This appears to be a continued Russian balancing act rather than a shift behind US-led sanctions. "Consensus" may mean that Russia will accept the measures only if China also is willing. And the source cautioned that economic punishment was a longer-term prospect: "We will be thinking about sanctions but this is not an issue of the next few hours or weeks. We would rather have Iran cooperating more openly and consistently with the IAEA and showing clear steps to lift concerns -- which are gaining greater foundation -- than introducing sanctions against Iran."

2040 GMT: More on Ahmadinejad's Defiance. If nothing else, these lines from the President's televised interview are attention-grabbing: ""[Western countries] need us more than we need them. It is psychological warfare and isolating Iran is impossible. Any finger which is about to pull the trigger will be cut off."

More significant may be Ahmadinejad's warning to Moscow to come back into line --- no sanctions, renewed co-operation --- with Tehran, as he criticised the Russian vote on the IAEA resolution criticising Iran's nuclear programme: "Russia made a mistake. It does not have an accurate analysis of today's world situation."

Iran: How Washington Views the Green Opposition — The Next Chapter
Video: The Bahari Interview on CNN (Part 2)
The Latest from Iran (30 November): Nuclear Distraction, Trashing the Greens?

1940 GMT: The Ahmadinejad Speech. After a 24-hour postponement, the President appeared on national television this evening. He offered, in the words of one viewer, "a geography lesson" for his tour of Latin America, comparing Iran favourably to its partners in Venezuela and Brazil.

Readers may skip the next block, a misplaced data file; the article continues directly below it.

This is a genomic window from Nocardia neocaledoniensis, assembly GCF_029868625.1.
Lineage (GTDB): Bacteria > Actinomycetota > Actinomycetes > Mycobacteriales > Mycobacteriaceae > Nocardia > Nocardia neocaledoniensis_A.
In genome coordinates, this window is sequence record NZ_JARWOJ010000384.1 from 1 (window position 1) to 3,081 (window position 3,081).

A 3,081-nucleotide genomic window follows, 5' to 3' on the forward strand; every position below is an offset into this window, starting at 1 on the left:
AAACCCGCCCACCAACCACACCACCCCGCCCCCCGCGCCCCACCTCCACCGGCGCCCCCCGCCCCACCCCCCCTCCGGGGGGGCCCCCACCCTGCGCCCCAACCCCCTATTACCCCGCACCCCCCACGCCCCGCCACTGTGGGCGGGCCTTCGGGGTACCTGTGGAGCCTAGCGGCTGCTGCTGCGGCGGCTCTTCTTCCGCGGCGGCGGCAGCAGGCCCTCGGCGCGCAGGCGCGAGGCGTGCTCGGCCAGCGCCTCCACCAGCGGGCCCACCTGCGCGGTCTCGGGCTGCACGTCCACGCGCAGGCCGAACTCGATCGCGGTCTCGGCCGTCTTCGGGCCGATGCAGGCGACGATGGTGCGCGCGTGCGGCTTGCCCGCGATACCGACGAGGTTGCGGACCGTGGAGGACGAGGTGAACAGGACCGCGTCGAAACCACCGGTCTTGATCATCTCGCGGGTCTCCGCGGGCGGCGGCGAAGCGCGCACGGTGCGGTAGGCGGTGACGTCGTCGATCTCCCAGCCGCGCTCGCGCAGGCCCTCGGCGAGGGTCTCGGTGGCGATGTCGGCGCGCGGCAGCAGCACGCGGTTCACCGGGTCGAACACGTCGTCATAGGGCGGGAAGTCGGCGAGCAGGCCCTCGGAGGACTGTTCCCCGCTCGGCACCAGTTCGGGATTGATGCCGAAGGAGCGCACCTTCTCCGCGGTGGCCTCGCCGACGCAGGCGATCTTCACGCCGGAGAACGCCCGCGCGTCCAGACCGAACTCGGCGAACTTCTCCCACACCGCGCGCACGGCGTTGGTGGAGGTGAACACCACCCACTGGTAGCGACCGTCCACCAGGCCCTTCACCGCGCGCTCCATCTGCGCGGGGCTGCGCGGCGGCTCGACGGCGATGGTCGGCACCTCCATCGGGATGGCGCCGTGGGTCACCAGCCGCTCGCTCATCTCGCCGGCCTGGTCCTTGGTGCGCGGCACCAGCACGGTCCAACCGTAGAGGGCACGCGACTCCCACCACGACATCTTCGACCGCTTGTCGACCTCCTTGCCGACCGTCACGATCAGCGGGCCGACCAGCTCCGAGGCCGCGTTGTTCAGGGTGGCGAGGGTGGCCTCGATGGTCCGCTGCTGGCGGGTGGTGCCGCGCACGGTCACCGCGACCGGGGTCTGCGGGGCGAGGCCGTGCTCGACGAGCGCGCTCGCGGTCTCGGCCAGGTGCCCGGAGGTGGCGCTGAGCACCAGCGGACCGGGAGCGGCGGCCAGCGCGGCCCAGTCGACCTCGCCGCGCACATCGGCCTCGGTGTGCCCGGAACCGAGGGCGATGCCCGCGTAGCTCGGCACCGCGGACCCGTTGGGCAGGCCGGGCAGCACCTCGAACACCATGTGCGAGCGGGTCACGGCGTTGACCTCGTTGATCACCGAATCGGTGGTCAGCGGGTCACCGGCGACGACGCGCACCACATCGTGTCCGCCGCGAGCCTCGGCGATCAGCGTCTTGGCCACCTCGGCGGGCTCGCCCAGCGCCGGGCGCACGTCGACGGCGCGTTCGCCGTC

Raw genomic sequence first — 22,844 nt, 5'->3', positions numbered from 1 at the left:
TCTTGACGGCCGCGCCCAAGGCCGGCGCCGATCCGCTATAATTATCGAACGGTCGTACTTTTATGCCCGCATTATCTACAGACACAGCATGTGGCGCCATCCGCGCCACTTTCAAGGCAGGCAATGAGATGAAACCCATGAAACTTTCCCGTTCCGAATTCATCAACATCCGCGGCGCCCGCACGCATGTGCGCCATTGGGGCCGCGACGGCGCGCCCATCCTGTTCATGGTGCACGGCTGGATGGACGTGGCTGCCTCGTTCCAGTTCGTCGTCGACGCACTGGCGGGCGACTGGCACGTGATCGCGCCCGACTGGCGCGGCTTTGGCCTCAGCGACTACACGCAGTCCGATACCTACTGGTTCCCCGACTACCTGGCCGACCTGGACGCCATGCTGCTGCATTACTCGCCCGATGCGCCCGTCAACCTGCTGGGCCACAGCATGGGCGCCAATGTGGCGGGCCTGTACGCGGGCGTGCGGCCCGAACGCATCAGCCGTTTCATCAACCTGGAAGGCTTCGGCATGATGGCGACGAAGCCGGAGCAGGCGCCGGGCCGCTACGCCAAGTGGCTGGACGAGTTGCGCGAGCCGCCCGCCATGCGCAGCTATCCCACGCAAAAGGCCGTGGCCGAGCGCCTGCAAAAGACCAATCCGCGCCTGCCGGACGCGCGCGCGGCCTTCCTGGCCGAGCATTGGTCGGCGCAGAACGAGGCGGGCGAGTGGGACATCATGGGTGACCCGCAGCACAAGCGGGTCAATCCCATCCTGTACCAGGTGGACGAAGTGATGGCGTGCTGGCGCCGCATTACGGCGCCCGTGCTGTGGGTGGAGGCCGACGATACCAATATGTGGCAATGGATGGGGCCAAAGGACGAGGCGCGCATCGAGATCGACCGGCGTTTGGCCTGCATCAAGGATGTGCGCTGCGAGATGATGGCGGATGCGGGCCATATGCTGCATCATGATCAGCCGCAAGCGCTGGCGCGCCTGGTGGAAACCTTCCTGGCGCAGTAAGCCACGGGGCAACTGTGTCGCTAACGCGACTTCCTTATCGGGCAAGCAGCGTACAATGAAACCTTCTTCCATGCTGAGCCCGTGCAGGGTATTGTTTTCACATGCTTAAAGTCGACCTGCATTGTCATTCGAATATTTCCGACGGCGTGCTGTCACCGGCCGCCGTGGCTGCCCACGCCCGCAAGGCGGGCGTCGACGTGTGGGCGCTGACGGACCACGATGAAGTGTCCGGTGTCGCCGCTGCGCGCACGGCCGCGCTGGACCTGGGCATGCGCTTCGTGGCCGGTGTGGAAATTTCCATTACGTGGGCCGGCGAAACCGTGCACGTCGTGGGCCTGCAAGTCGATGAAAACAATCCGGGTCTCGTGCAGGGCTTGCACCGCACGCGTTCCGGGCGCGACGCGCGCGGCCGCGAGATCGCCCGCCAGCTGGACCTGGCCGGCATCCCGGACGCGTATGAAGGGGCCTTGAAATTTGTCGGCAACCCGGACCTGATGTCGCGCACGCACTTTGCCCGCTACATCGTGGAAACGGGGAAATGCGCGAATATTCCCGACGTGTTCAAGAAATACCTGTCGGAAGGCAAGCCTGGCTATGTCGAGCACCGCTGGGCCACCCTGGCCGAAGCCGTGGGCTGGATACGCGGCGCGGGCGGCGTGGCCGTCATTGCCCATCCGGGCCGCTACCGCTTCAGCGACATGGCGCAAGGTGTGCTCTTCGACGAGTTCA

Then, in the passage that Western media will pick up, Ahmadinejad declared, "Iran's nuclear issue has been resolved....We will hold no talks (with major powers) over this issue. There is no need for talks." He said that Tehran might allow inspectors to some sites or to none at all.

1715 GMT: And Today's Propaganda Warning. Islamic Republic News Agency, besides waving a finger at Hashemi Rafsanjani (1700 GMT) also gives a threatening push to Mir Hossein Mousavi. IRNA uses an interview with a Hojatoleslam to warn Mousavi that, if he keeps helping the enemies of Islam, he might suffer the fate of Abolhassan, Banisadr, the first President of the Islamic Republic who is now in exile in France.